In the dying days of World War Two, a grim famine struck in the Nazi-occupied part of the western Netherlands. Like a ghost in the genetic code, the legacy of this horror can still be seen in the DNA of hundreds of Dutch people who were still in their mother’s womb at the time.
During the six months of the Dutch Hunger Winter, between 1944 and 1945, around 20,000 people starved to death and some 4.5 million more were drastically undernourished. Among those were hundreds of pregnant women who were forced to survive on less than 900 calories a day.
It’s been noted that people born just after the Hunger Winter have had increased instances of obesity, type 2 diabetes, schizophrenia, and other chronic health problems. According to a new paper in the journal Science Advances, this is certainly no coincidence – it’s the result of epigenetic changes sparked by the intense hardship they experienced while still in utero
Epigenetics, meaning “on top of genetics,” explains how genes can get turned on or off, irrespectively of the underlining genetic code itself. Although you might think the genetic code is set in stone, certain environmental factors can change how these genes express themselves. This means that environmental stimulus, such as diet or trauma, can switch certain genes on or off like a dimmer switch.
A common mechanism for epigenetic changes is DNA methylation, which involves the addition of methyl groups to certain bits of DNA. Stress, such as an extreme famine, could alter the methylation patterns, even perhaps while you’re still in the womb.
Scientists from the Netherlands and the US investigated this by studying 422 people were exposed to the famine in utero and looking for any evidence of epigenetic changes that later affected their adult health.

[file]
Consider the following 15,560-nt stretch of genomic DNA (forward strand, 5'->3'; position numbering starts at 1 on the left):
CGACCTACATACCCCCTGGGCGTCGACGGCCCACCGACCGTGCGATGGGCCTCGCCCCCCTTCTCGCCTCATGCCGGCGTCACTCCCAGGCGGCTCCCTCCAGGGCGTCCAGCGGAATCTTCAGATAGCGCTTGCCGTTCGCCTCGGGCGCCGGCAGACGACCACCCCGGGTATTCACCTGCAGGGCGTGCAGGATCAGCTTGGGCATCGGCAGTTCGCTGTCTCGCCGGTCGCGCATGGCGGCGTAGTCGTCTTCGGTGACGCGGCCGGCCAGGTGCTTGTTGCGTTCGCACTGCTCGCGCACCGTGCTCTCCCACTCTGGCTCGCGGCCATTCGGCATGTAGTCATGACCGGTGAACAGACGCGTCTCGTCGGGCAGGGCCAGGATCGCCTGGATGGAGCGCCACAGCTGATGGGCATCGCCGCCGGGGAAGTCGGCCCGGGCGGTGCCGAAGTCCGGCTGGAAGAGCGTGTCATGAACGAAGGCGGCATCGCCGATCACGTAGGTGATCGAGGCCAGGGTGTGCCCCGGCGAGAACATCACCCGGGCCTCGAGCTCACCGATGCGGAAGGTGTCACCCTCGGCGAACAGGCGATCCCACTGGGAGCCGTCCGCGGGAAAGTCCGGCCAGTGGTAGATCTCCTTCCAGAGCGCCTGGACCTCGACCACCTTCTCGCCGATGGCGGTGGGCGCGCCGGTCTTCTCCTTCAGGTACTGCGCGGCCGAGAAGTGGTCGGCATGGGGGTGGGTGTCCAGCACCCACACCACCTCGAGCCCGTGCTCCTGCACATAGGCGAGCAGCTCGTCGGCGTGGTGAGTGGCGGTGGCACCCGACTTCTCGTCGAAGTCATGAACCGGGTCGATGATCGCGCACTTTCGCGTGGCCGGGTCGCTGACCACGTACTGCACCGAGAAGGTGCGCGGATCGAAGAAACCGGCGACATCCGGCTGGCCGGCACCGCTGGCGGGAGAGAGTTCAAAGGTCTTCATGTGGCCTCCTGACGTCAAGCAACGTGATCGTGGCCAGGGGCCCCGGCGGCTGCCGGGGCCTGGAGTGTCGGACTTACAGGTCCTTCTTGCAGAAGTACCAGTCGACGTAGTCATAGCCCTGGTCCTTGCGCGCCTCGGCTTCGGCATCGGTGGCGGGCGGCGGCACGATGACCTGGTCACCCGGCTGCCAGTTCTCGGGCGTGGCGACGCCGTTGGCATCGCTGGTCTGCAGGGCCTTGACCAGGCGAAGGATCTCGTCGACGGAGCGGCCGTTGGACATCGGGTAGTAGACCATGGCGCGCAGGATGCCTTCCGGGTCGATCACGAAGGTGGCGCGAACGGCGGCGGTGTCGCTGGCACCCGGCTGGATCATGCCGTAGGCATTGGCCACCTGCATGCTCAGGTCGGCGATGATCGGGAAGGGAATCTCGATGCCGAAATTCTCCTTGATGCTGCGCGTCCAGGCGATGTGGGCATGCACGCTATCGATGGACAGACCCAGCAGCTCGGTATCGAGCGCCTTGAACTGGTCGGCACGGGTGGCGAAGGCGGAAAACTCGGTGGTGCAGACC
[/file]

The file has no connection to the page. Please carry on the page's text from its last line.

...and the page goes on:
After comparing the 442 individuals to their 463 siblings who weren’t exposed to the stress in the womb, the researchers found that DNA methylation had made changes near six additional genes that control metabolism and cell differentiation during development. It seems the stress of the famine turned off the genes of unborn children, leading them to suffer from an array of health conditions effecting their metabolism.
“We show that associations between exposure to an adverse environment during early development and health outcomes six decades later can be mediated by epigenetic factors,” LH Lumey, professor of Epidemiology at Columbia’s Mailman School of Public Health, said in a statement.
The Dutch Hunger Winter was one of the worst famines to take place in a 20th-century developed nation, meaning that it’s also one of the best-documented famines in recent history. Now, with a better understanding of genetics under our belt, it could serve as an incredible opportunity to study the effect of a society’s widespread trauma on epigenetic changes and health.